The details of Ziggy Ansah’s contract, agreed to with the Seahawks on Wednesday, have become clearer. His signing is expected to become official Friday.

Here are those numbers as well as two other day-after thoughts on the move to add a pass rusher to help replace the production lost by trading Frank Clark.

Timing saved a fourth-round pick

Ansah’s market took a while to develop because of concerns about his health and specifically a shoulder that required labrum surgery late last year (more on this in a minute).

But another reason the Seahawks didn’t sign Ansah until May 8 — two months after the free-agent signing period began — is because the Seahawks didn’t want it to impact their expected allotment of four compensatory picks in the 2020 draft. Those picks are awarded via a formula as compensation for free agents lost.

Turns out, the cost of signing Ansah earlier would have been a fourth-round pick, according to Nick Korte of OvertheCap.com.

Korte said if that the signing had happened before the May 7 comp-pick deadline it “would have canceled out their fourth round 2020 compensatory pick for Justin Coleman.’’

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Coleman, interestingly, signed with the Lions, Ansah’s team the past six seasons.

The Seahawks project to have comp picks in the third, fourth, sixth and seventh rounds in 2020, giving them 10 total. The Seahawks traded two of their 2020 picks already — a sixth-rounder on draft day for a pick to get John Ursua and a seventh-rounder few days later to get tight end Jacob Hollister. Those deals were made on the assumption of having a full allotment of comp picks in 2020.

Will Ansah’s health be an issue?

According to the NFL Network’s Ian Rapoport, Ansah will sign a one-year deal with a base value of $9 million (which is also likely the salary cap number) with incentives that could take it up to $13 million.

As the numbers from Rapoport and others detail, much of Ansah’s contract is tied up in incentives based on his ability to play. Much of the incentive money is in roster bonuses, likely for being on the active roster at various times in the season and in per-game bonuses for being on the roster each week of the regular season.

Those are in place in case Ansah can’t make it back for the start of the season because of labrum surgery that landed him on injured reserve on Dec. 11.

A report from ESPN’s Adam Schefter on Thursday stated that “some league sources believe Ansah could miss the first month of this season, at least.’’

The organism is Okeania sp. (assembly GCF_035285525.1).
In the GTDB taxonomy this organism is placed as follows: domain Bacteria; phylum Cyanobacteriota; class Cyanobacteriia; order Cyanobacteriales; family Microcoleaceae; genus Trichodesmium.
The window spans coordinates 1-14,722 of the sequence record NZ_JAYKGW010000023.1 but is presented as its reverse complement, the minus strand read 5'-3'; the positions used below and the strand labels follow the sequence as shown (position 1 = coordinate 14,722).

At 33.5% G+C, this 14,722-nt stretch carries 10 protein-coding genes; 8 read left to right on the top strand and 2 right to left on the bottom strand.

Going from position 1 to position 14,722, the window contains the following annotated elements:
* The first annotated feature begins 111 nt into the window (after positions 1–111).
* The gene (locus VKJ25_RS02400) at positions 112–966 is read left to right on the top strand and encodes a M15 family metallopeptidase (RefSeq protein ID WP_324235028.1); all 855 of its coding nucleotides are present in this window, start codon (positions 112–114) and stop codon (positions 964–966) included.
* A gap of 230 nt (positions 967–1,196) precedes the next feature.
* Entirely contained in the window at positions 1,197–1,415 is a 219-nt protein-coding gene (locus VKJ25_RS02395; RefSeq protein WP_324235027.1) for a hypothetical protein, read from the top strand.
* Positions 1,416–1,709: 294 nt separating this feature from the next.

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Rapoport stated on NFL Network on Thursday that the Seahawks are convinced Ansah will be ready for the start of the regular season. It is expected he will likely begin training camp on the physically unable to perform list (going on the PUP list allows for some roster flexibility if a player’s injury takes longer to recover from than expected). A player can come off the PUP list at any time during the preseason. But if he is still on the PUP list when the regular season begins he must miss at least the first six games.

Ansah has been bothered not only by a shoulder in recent seasons, but he also had knee surgery following the 2017 season and battled a back issue in 2017 as well as a high ankle sprain in 2016.

The injuries are why the Seahawks are committing to just a one-year deal for Ansah, who will turn 30 this month.

A one-year contract means Ansah will be an unrestricted free agent next spring unless the Seahawks re-sign him. If he leaves, the Seahawks could end up getting a comp pick for Ansah in 2021 — depending on when he would sign with another team.

Seahawks sure love the 2013 draft

Ansah’s signing also means the Seahawks have had on their roster, at some point over the past three years, six players who were among the top 13 taken in the 2013 NFL draft.

Those six are: OL Luke Joeckel (second overall), DE Dion Jordan (third), Ansah (fifth), LB Barkevkous Mingo (sixth), OL D.J. Fluker (11th) and DL Sheldon Richardson (13th).

There’s some irony there in that the Seahawks famously felt that draft wasn’t overly strong, one reason they decided to trade their first-round pick to the Vikings in the deal that brought back Percy Harvin. Their first pick in that draft was 62nd overall, which it used on running back Christine Michael — one pick after the Packers took Eddie Lacy, who also ended up on the Seahawks’ roster a few years later.

As one reader noted, the Seahawks have had 22 players from the 2013 draft on its roster at some point, a number that includes corner back Jamar Taylor, who agreed to a deal Thursday and was the 54th overall pick in that draft.

None of those 11 players the Seahawks selected remains on their roster. The last to leave was tight end Luke Willson, who departed via free agency a year ago.

But with Ansah, Taylor, Mingo and Fluker, the Seahawks will enter the 2019 season with four of the top 54 players in that draft on their roster.

That draft has been regarded as one of the worst in NFL history due in part to the washouts of players at the top such as Joeckel — who did not play last season and is not on a roster — and Jordan, who has started just four games and is also not on a roster as the Seahawks have so far decided not to bring him back.

It’s worth remembering that the Seahawks have gotten almost all of those players listed above relatively inexpensively, with many of them available because the teams that drafted them were willing to let them go. Joeckel, Jordan, Ansah and Fluker all signed one-year contracts with Seattle while Mingo signed a two-year deal. Richardson was acquired in a trade with the Jets before the 2017 season for receiver Jermaine Kearse and a second-round pick.